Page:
On the return trip a few hours later, I received another message: My beloved friend Kimberly Orsborn had passed away in hospice care. She steered me to the newspaper job that gave me a port in the storm in 2007 when I was transitioning out of the corporate world and into the creative world. In 2009, Kim left that small-town rag and began life as a free-lance writer. That same year, she was diagnosed with a malignant, fast-moving breast cancer. The doctors gave her months. She made it eight years.

Kim beat the odds to live many more seasons because she kept moving, kept doing, kept finding ways around the fog of “chemo-brain.” Before she was done, she said that cancer had ended up being one of the great gifts of her life, something that made her stop and relish every moment of her existence, before continuing on, more aware of her surroundings than before. It deepened her journey.

SOTE the way

El Camino de Santiago de Compostela, the pilgrimage path featured in the documentary “Strangers on the Earth,” presented this month at the Cleveland International Film Festival. (Photos by Kayla Arend courtesy of Fisterra Productions.)

So, a film about a journey is a good forum for savoring the life in us and around us. But how many feet can walk a road before it becomes a stampede? Strangers on the Earth is a film by Tristan Cook about the ancient pilgrimage route El Camino de Santiago de Compostela in the Galicia region of northern Spain. Dedicated to the Christian Saint James (who is said to be buried in Compostela), the way actually co-opted an older Celtic sacred pathway and Roman trading route running from the Pyrenees Mountains to the Atlantic Ocean.
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A Voice of Survival and Regeneration: A Review of “40; Hopscotchin’ Carcasses”

40; Hopscotchin’ Carcasses by Chico’s Brother

                    A review by Mark Sebastian Jordan.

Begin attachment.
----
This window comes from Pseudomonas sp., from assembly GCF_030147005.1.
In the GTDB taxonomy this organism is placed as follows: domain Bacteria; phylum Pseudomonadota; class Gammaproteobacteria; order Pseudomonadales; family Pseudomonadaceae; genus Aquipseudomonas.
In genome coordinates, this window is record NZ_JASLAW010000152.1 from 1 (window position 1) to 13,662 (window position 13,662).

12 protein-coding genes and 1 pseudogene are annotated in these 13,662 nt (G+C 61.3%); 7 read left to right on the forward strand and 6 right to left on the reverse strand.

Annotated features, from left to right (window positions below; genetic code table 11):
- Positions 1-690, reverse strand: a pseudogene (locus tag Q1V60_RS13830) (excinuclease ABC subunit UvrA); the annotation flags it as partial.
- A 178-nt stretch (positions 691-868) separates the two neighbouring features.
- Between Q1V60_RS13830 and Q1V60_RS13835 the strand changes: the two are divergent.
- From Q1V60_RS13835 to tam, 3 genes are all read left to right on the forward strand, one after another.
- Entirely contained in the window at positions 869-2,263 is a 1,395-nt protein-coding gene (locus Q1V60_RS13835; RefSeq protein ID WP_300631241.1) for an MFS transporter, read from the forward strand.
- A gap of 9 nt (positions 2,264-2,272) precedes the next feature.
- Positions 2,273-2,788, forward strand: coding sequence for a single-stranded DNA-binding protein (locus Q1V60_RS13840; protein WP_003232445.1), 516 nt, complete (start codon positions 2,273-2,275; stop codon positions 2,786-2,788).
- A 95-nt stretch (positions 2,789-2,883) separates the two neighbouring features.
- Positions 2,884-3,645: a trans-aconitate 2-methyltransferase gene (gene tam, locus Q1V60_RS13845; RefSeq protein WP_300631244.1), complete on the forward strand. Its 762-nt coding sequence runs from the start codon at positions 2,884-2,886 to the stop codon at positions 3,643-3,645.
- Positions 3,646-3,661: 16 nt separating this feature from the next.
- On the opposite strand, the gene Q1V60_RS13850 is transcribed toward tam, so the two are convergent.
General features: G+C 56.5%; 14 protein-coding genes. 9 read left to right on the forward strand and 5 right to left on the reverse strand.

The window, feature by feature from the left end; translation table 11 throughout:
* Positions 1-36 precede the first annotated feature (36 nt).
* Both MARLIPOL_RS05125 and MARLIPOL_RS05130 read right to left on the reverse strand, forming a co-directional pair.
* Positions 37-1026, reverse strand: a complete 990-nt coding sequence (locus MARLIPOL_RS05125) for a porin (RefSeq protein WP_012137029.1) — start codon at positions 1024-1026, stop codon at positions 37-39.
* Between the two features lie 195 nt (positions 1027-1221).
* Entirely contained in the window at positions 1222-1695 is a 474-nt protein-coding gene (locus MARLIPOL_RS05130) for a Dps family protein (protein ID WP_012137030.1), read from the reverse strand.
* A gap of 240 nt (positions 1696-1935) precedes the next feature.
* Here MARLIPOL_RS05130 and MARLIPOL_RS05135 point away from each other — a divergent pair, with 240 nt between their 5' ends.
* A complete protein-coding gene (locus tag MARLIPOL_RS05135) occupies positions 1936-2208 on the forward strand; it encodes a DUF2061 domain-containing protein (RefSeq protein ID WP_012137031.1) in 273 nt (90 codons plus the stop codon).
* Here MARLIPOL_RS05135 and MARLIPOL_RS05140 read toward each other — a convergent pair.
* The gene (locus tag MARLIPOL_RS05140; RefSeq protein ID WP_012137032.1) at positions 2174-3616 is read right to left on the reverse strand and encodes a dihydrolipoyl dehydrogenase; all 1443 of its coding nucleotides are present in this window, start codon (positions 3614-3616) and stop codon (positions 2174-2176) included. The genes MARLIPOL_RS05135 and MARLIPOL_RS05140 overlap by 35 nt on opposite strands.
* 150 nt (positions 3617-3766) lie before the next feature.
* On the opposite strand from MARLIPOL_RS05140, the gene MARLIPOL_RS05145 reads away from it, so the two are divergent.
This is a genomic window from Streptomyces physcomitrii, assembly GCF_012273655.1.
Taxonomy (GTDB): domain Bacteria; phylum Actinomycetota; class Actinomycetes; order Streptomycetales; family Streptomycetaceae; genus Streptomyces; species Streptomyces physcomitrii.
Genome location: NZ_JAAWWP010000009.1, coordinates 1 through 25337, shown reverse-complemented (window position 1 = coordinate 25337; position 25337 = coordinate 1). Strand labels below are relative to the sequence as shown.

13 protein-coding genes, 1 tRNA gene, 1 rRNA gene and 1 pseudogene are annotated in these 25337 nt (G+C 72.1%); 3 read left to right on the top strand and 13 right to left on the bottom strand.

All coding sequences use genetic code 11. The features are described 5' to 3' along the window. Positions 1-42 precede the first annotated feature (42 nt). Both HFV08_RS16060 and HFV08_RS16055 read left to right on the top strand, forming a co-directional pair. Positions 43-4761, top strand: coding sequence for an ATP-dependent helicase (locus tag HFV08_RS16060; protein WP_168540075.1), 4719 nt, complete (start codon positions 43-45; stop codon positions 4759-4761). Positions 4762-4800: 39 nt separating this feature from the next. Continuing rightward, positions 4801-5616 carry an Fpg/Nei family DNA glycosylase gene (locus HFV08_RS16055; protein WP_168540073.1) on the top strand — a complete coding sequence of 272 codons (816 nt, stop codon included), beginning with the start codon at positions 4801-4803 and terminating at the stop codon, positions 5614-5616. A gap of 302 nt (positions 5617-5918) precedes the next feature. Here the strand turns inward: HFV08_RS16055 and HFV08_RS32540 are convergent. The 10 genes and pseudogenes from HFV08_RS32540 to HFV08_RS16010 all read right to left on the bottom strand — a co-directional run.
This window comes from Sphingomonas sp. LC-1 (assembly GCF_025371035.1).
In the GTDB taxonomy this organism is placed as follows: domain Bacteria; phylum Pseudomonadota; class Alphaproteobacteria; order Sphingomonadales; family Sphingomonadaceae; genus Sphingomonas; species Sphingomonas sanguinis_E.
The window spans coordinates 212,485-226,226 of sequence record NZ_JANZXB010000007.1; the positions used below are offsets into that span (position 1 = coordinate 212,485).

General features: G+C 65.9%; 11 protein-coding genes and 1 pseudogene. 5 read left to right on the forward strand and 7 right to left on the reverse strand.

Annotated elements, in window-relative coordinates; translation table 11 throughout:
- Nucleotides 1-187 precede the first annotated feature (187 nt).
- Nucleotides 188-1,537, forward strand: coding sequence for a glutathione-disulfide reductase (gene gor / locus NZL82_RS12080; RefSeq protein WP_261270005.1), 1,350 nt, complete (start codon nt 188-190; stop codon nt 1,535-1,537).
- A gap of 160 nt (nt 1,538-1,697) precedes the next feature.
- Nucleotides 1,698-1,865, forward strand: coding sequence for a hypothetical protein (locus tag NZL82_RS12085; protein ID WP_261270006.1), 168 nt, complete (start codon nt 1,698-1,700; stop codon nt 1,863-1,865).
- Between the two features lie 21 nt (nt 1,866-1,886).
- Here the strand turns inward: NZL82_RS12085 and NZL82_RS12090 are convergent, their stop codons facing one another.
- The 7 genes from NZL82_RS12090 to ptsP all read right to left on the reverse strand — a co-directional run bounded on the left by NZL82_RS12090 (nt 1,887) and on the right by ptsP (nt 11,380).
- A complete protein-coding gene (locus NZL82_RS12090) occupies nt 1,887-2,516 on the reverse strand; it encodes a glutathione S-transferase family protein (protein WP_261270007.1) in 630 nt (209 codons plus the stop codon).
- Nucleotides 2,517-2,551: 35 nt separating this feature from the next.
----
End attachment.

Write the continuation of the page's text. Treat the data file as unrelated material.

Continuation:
You wanna hear America right now?

It ain’t some chest-thumping, dumbed-down recycled-classic-rock with a yella-dog-in-a-pickup-truck-with-a-red-hatted-good-ol-bubba making Merica meth again. It ain’t the scratchy skirl of a Scottish fiddle playing a weathered tune, it ain’t the trip-skittle of hard bop, not the altered states of a Mahler mind-field, not The Beatles, no Nirvana, and it sure as fuck ain’t the latest auto-tuned non-entity sliding across the charts of lucre.

You wanna hear America right now? This is it. Folk ‘n’ urban, sweet as candy, and ready to cut you. Chico’s Brother, harmonious and alienating, narrative and nonsense, avant-ghetto, is the expression of Aurelio Villa Luna Diaz, resident of Mansfield, Ohio, and elsewhere. He’s a stew of ethnic and cultural storms, rich in voice, startlingly open and maddeningly elusive, like everything and like nothing you’ve ever heard before.

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Aurelio Villa Luna Diaz is Chico’s Brother, the prince of Midwestern avant-ghetto. (Photo courtesy of Michael Pfahler.)

 

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What 4th Wall Review No. 2

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Click here for What 4th Wall experimental video No. 2

Cosmic Egg Bonus Link 2a: Pronouncement: An Invocation for the Standing Rock Benefit Concert, Mansfield, Ohio, December 9, 2016

Cosmic Egg Bonus Link 2b: Many Malabar Shrooms: Pholiota

I’m genuinely diggin’ the serendipity happenin’ in these posts.

All the sparrows are 1.

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Skunk Cabbage – Malabar ?Junglebrook? Trail [20160309]